Despite these seemingly transparent connections, it is unlikely that the subject of gender will feature prominently in Copenhagen, according to the panelists. Encouragingly, there will be a side event at the Conference where IPPF, its Danish affiliate, Worldwatch, and PAI will discuss the importance of the empowerment of women in mitigating climate change.
Wednesday, November 18, 2009
New Report Shows House Abortion Restriction Could End Nearly All Insurance Coverage of the Procedure
A new study out of the School of Public Health and Health Services at The George Washington University makes clear that pro-choice advocates are right when they claim that the Stupak Amendment is likely to significantly reduce, if not end, insurance coverage of abortion.
Late last week the main authors of the amendment to the Health Reform bill in the House, Reps. Bart Stupak (D-MI) and Joe Pitts (R-PA), published a letter to the Washington Post in which they said “We are not looking to restrict access to abortion…” The new study points out how utterly disingenuous such a claim is. Of course, it was always obvious that this claim was laughable given the long record of efforts to restrict access to abortion that each has.
The study also claims that the option for women to purchase a “policy rider” to cover abortion is largely meaningless as the amendment likely outlaws such riders in the first place. “In our view, the terms and impact of the Amendment will work to defeat the development of a supplemental coverage market for medically indicated abortions.” Supplemental coverage, or riders, the authors say, must work in conjunction with the basic coverage, but the amendment prohibits that conjunction. So, again we have the authors being either purposely misleading or woefully uninformed about the scope of their own legislation.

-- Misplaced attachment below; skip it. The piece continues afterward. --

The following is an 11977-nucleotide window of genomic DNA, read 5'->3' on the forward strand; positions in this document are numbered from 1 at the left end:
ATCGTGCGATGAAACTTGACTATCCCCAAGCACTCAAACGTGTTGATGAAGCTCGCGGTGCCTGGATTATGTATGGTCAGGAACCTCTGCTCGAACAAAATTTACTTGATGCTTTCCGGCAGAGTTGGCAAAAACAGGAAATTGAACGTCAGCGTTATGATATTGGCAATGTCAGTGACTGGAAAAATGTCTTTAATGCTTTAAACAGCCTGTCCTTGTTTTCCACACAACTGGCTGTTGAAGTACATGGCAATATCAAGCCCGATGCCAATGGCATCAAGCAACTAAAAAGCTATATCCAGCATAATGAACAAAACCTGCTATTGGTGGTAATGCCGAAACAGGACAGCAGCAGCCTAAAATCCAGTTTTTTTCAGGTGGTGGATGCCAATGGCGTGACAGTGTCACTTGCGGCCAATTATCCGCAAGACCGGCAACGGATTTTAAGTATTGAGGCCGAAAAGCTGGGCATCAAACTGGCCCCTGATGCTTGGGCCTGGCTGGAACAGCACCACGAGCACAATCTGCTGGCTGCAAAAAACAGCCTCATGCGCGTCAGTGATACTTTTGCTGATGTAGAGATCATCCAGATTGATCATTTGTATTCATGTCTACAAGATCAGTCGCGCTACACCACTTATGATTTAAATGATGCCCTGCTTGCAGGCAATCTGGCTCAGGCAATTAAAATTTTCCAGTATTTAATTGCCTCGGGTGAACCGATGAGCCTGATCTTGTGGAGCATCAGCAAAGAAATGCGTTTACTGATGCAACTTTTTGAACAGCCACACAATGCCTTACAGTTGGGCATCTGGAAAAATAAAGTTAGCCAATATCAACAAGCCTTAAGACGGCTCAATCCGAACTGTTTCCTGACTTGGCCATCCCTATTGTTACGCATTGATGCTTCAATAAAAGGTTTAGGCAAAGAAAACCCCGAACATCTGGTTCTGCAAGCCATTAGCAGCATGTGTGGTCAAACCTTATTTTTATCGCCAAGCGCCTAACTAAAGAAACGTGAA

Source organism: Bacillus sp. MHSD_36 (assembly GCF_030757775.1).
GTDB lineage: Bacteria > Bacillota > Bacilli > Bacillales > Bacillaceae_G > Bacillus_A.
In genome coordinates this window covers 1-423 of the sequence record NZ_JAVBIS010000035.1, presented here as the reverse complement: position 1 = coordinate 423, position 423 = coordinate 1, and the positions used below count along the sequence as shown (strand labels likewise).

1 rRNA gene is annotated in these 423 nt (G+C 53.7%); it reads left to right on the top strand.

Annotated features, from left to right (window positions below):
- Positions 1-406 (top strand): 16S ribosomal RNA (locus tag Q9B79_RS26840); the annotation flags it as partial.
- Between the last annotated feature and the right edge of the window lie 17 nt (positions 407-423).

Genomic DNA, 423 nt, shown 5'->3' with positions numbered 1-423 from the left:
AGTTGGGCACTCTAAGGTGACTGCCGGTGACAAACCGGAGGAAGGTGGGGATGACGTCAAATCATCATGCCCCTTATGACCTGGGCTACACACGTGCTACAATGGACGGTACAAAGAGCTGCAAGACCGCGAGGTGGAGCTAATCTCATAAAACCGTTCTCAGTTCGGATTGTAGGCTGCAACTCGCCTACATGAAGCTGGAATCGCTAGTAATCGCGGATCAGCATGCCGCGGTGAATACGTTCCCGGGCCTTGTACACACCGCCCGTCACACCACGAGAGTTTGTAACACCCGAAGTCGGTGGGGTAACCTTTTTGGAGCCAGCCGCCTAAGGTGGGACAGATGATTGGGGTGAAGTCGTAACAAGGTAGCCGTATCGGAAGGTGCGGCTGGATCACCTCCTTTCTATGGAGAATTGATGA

The GWU study can prove to be very helpful as we work in the coming weeks to ensure that the U.S. Senate rejects this approach and to convince members of the House who supported the amendment originally that they were misled regarding the scope of the restriction.
Tuesday, November 3, 2009
The print edition of The Economist this week focuses on fertility and population. The lead story, "Falling Fertility" makes important connections between rapid population growth and poverty and the inverse relationship between population stabilization and economic growth. I was reading through the story, pleased with the facts covered, until I came to this paragraph:
In principle, there are three ways of limiting human environmental impacts: through population policy, technology and governance. The first of those does not offer much scope. Population growth is already slowing almost as fast as it naturally could. Easier access to family planning, especially in Africa, could probably lower its expected peak from around 9 billion to perhaps 8.5 billion. Only Chinese-style coercion would bring it down much below that; and forcing poor people to have fewer children than they want because the rich consume too many of the world’s resources would be immoral.The well-meaning authors of this article are simply wrong here. If women around the world with an unmet need for family planning had affordable access to modern contraception, population growth could be slowing a heck of a lot faster. The authors also failed to disclose that the projection of 9 billion people in 2050 is dependent upon drastic fertility declines in the countries where population is growing fastest. So we're really talking about the difference between 9 and 11 billion (the projection if fertility rates stay the same as they are now), not 8.5 and 9 billion. And to suggest that any sane person supports a population policy that would force poor women to have fewer children so the rich of the world can consume more is just absurd.